Are you tired of dealing with a complete an utter lack of convenient, inexpensive parking in Seattle? Are you sick of rising gas costs? Do you want to do something that’s good for the environment while improving your own health? If you answered yes to any of these questions, then you should consider ditching your car and taking your bicycle the next time you need to go out.
Seattle may not have a reputation for being car friendly, but it sure is bicycle friendly. According to the Seattle Department of
Transportation, approximately 36 percent of Seattle 520,000 citizens ride a bike for recreational purposes; between 4,000 and 8,000 people use their bicycle for transportation on any given day. Seattle’s Urban Trail system provides bicyclists with miles of safe paths, wide shoulders, and bike lanes.
Seattle buses are equipped with bicycle racks that can hold two bikes. This is great for bicyclists who have a long commute and want to ride their bike for part of the commute and ride the bus for another part. It’s also convenient for bicyclists ride to work under great weather conditions but decide to take the bus home when the weather turns foul. Occasionally, both spaces in the bike rack are filled, and bicyclists need to wait for the next bus in order to transport their bike; however, this is fairly rare. Seattle also has several bicycle racks throughout the city, providing bicyclists with a reasonably safe place to store their bikes. Some rack locations also have lockers where bicyclists can store helmets and other equipment. If you would like a new rack installed, you can make a request with Seattle’s Bike Spot Program.
Although bicycling is a great option, riders should be aware that there are certain risks. According to the Bicycle Helmet Safety Institute, in the United States more than 600 bicyclists die and 540,000 bicyclists visit the emergency room every year. Two-thirds of the deaths are the result of brain injury; many of these deaths could have been prevented by wearing a helmet.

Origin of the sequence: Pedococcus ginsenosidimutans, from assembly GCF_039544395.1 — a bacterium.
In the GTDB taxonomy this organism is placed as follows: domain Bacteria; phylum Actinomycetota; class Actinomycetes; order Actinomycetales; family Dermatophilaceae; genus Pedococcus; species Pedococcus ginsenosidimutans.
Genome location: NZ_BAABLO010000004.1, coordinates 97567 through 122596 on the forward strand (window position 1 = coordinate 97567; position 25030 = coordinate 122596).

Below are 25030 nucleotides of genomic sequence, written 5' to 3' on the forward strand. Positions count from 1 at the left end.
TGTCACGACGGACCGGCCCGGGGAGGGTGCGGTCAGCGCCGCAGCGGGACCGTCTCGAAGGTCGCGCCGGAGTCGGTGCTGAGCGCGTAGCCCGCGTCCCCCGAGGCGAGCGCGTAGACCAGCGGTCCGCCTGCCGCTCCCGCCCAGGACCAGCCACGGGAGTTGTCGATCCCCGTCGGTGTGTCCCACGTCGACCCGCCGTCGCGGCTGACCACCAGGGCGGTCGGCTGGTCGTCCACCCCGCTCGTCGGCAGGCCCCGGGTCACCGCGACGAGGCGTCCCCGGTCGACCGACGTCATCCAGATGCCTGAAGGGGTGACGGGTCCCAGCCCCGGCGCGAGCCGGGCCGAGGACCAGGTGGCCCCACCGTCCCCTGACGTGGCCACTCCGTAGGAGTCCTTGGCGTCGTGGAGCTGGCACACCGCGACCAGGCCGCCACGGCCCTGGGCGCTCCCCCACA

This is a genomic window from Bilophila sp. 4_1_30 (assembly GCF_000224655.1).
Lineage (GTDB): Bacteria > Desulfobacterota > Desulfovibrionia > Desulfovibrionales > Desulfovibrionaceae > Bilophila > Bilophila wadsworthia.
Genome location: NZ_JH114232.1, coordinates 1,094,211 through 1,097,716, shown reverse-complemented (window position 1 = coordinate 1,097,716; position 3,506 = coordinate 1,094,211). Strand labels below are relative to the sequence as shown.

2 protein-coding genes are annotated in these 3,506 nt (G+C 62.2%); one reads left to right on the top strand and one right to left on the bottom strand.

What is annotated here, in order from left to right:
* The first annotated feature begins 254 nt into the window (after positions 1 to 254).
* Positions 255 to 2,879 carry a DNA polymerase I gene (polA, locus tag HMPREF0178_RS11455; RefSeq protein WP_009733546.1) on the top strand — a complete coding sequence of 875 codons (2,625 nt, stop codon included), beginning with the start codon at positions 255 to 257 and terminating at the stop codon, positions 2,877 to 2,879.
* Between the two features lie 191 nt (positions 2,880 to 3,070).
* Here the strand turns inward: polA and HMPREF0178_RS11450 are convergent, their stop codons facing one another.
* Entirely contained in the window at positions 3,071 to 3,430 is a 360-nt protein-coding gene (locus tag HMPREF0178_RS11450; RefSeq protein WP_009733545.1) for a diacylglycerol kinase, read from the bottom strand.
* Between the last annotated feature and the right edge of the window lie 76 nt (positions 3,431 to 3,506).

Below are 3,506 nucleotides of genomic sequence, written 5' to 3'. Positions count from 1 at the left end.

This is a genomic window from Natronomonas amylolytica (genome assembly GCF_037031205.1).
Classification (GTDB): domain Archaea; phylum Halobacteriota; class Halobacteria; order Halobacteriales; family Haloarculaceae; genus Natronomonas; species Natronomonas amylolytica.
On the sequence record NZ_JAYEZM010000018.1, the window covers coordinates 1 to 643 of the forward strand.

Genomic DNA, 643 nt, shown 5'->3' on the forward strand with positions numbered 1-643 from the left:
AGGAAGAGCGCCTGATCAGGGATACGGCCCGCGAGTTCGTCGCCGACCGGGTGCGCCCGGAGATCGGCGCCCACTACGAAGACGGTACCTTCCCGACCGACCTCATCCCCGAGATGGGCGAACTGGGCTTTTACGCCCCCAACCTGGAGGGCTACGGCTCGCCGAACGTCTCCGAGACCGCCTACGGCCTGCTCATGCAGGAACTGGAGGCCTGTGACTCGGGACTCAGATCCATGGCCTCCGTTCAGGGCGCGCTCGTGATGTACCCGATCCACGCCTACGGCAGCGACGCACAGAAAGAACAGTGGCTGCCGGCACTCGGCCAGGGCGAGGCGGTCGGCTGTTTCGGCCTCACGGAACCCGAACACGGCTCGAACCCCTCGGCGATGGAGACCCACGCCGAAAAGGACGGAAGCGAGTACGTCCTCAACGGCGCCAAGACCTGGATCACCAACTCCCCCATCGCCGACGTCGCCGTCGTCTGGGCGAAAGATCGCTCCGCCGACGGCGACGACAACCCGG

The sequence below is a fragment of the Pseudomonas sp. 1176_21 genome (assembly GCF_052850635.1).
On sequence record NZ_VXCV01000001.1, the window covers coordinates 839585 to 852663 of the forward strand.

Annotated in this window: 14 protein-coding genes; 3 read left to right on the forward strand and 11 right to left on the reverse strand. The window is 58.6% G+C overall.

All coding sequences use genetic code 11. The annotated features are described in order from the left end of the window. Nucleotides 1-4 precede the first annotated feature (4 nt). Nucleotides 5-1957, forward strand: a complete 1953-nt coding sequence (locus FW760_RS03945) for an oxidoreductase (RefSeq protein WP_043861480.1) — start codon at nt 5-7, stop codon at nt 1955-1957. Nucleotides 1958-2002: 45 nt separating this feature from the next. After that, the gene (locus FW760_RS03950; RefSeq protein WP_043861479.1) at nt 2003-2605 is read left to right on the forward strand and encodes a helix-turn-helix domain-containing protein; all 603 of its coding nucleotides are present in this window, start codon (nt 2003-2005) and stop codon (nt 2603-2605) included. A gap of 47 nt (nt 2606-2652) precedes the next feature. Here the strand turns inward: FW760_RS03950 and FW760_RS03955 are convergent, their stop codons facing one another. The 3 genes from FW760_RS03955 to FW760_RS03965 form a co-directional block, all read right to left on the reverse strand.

In Seattle, the weather and the terrain can make bicycling more difficult. Seattle has a lot of steep hills. Going up hill can be
exhausting, and bicyclists going down hill could lose control of their bike. Seattle is also known for its rainy days. Heavy rain can reduce visibility for both bicyclists and nearby drivers; even light rain can make the roads more slippery.
In order be as safe as possible, bicyclists need to ride with the flow of traffic and stay as far to the right as possible. Bicyclists should avoid riding in a car’s blind spot. Bicyclists should also avoid riding on roads where there simply is not enough room or where traffic is especially fast and accidents are common. At intersections, bicyclists should be very cautious and obey the standard traffic laws. According to the Bicycle Helmet Safety Institute, in 2003, 35 percent of bicyclist deaths on roadways occurred at intersections.
Bicyclists should also avoid riding when visibility is poor or roads are slippery due to rainy weather. Even if the bicyclist is able to maintain control, other drivers may not be so capable. And, of course, bicyclists should always wear a helmet.
Although it is important to be safe, bicyclists should not feel that they are taking any extraordinary risks. Yes, bicyclists can be injured, but so can people riding in cars. In fact, according to the Bicycle Helmet Safety Institute, only 1one percent of the people who die in motor vehicle-related deaths are bicyclists. So enjoy your bike ride!